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"I excel in leading people through messy, ambiguous, chaotic environments that swing between incredible highs and lows with no exact path ahead."

In the past twenty years I've moved between cities and across the globe six times. Three of those times with my wife and children. Once with a rabbit. 

No, I'm not on the run from the law! (I can't speak for the rabbit, though). I've been in pursuit of opportunity.

I didn't know it at the time, but, in hindsight, certainly since I was a teenager, I've always sought out things that made me come alive. I've often chosen the hardest path -- the chaotic, daunting, spooky one which any normal person would definitely avoid. But that's the thing, I don't like normal. I've always been one to challenge the status-quo.

 

Turns out I don't follow the map; I like to create it.

Read the whole story below or just jump to the recent stuff.

It really ramped up when I dropped out of university...

In the mid 1990's I left a journalism degree at university to go work at a tech company - because technology lit me up. Also, because I discovered journalism didn't pay much to begin with. And because I joined the beer club and didn't get to many classes.

 

Remember, this was at the time when the internet was about to boom. I was meeting people from around the world on ICQ (one even travelled from Canada to stay with me and my parents -- hi Jenny!), building websites on Geocities and getting access to secretive FTP servers where I could access amazing software (may not have been "legit", but nobody knew back then, right?). 

 

It was exciting -- relatively new and there was no clear direction on where it was all headed. I was drawn to it. 

 

Little did I know at the time I'd end up at that same tech company some years later...as the General Manager.

 

I started to poke the box.

Just as the new millennium was rolling in and everyone was panicking about the Y2K bug (remember that?) I decided to pick up my life from Melbourne, Australia and move to the other side of the country - Perth. I landed there with virtually nothing, certainly no job. My motivation? This time it was a girl that made me come alive. She's now my wife.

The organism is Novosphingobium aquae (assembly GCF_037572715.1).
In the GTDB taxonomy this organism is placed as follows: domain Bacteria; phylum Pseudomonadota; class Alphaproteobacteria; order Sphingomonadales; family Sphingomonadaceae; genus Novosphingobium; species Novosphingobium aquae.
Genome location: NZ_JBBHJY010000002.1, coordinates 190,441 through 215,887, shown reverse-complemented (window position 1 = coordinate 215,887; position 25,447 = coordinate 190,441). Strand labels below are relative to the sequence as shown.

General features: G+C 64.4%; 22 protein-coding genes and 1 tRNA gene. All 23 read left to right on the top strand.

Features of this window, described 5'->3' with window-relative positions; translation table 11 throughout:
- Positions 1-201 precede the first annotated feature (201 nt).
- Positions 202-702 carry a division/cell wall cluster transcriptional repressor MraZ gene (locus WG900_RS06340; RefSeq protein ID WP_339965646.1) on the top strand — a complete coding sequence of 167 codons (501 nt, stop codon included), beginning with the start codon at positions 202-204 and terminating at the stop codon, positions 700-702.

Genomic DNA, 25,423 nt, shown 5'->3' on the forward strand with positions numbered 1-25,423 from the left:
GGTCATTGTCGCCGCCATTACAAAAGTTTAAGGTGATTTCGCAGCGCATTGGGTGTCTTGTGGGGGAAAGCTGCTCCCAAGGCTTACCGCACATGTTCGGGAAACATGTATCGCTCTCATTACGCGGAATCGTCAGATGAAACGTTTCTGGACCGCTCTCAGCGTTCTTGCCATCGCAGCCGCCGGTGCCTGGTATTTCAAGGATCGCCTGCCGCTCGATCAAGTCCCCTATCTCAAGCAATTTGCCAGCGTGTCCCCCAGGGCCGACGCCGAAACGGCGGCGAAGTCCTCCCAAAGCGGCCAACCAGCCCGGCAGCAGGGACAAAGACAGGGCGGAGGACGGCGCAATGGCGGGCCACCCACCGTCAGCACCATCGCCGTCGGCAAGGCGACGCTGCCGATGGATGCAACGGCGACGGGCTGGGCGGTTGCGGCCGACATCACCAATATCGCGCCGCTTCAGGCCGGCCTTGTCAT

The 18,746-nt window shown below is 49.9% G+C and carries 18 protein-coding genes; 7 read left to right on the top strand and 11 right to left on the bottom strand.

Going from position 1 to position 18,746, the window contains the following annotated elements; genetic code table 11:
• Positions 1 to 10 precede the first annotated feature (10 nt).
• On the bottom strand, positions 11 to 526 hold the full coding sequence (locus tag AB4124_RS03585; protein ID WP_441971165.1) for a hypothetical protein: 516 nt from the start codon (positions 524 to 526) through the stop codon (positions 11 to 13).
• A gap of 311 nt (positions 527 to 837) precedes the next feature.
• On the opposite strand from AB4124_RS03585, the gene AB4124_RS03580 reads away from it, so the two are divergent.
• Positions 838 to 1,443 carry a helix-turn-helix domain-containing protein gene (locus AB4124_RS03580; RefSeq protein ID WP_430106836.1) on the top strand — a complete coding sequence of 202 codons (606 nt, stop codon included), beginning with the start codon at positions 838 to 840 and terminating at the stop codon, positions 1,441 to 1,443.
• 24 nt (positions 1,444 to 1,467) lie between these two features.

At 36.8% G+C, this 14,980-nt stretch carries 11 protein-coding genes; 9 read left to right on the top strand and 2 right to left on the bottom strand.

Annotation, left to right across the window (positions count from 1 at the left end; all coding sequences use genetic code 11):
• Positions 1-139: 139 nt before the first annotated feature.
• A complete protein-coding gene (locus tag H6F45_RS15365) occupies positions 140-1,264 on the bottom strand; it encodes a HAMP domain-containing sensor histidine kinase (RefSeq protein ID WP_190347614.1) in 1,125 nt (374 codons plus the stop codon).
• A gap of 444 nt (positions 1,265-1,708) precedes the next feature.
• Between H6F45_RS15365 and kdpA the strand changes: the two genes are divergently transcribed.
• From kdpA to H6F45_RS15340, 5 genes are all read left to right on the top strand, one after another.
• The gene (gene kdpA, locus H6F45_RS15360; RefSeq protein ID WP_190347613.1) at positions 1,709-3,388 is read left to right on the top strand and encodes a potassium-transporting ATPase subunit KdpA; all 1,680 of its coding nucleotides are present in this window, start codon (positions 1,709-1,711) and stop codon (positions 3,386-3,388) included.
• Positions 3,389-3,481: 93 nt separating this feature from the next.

A pattern was emerging and it became the basis for many things in my life, even what I'm doing now. I wasn't afraid to poke the box - try new things, throw myself in the deep-end, get out of my comfort zone. I wasn't afraid of failure.

I landed an amazing job in Perth working at an international technology franchise company. My role was to train new franchisees in the business - from business systems specific to the franchise to general business skills including sales, marketing and accounting.

 

In truth, I learned so much from the franchisees I was training - often men and women with 30-40 years of business behind them.

 

Bank managers, senior executives, chartered accountants. Folks that were investing considerable money to run their own businesses in perhaps what was the last ten years or so of their working lives. 

 

For two and a half years I soaked in all the knowledge I could and I really found a passion for small businesses and startups.

 

I experienced my first IPO with this company. It was addictive.

Then, an old friend called me...

Meanwhile, the tech company I worked with after leaving university continued moving in to the B2B services space as client-server networking and the internet became more prevalent in the early 2000's.

 

The owner, who'd become a friend, called me in late 2002 asking if I'd come back to help him grow the business, knowing I'd had some great exposure to building businesses at the franchise company. The catch? It was back in Melbourne. Without hesitation, my partner and I picked up and headed east for this next adventure.

So commenced an amazing seven year period where we grew that business and had tremendous success within the industry, winning multiple awards. We grew nationally, forming key partnerships to deliver our services in some locations as well as opening up new state offices.

 

And guess what? I moved back to Perth again in 2006 to open our first state branch office. That was the first opportunity I had to essentially build a new business from nothing.

It went very well - so well that in 2009 I found myself standing on stage at the Microsoft Worldwide Partner Conference in New Orleans, USA, accepting a worldwide award for a solution we developed in the state branch office I'd established just three years earlier.

 

I began speaking at Microsoft conferences and events, helping other Microsoft partner businesses prepare for the inevitable change. After all, it was 2009 and Microsoft CEO Steve Ballmer was about to declare "we're all in" when it came to the cloud.

Soon, Microsoft asked if I'd like to join them to focus full time on the role of helping their partners transform their business models to the new era of subscription and cloud services. Having big corporate experience was one thing I was missing and so, in the spirit of diving in and trying something new, I made the tough decision to leave the great tech company I'd help to grow over seven years for the exciting opportunity to help many businesses transform and grow.

 

Of course, it meant another move over to the east side of Australia, with my now wife and our then 2 year old son.

 

Working at Microsoft during that time was an amazing experience. The "cloud" was just gaining traction and my job was to help Microsoft partners move to new business models, uncover new market opportunities and develop new streams of revenue.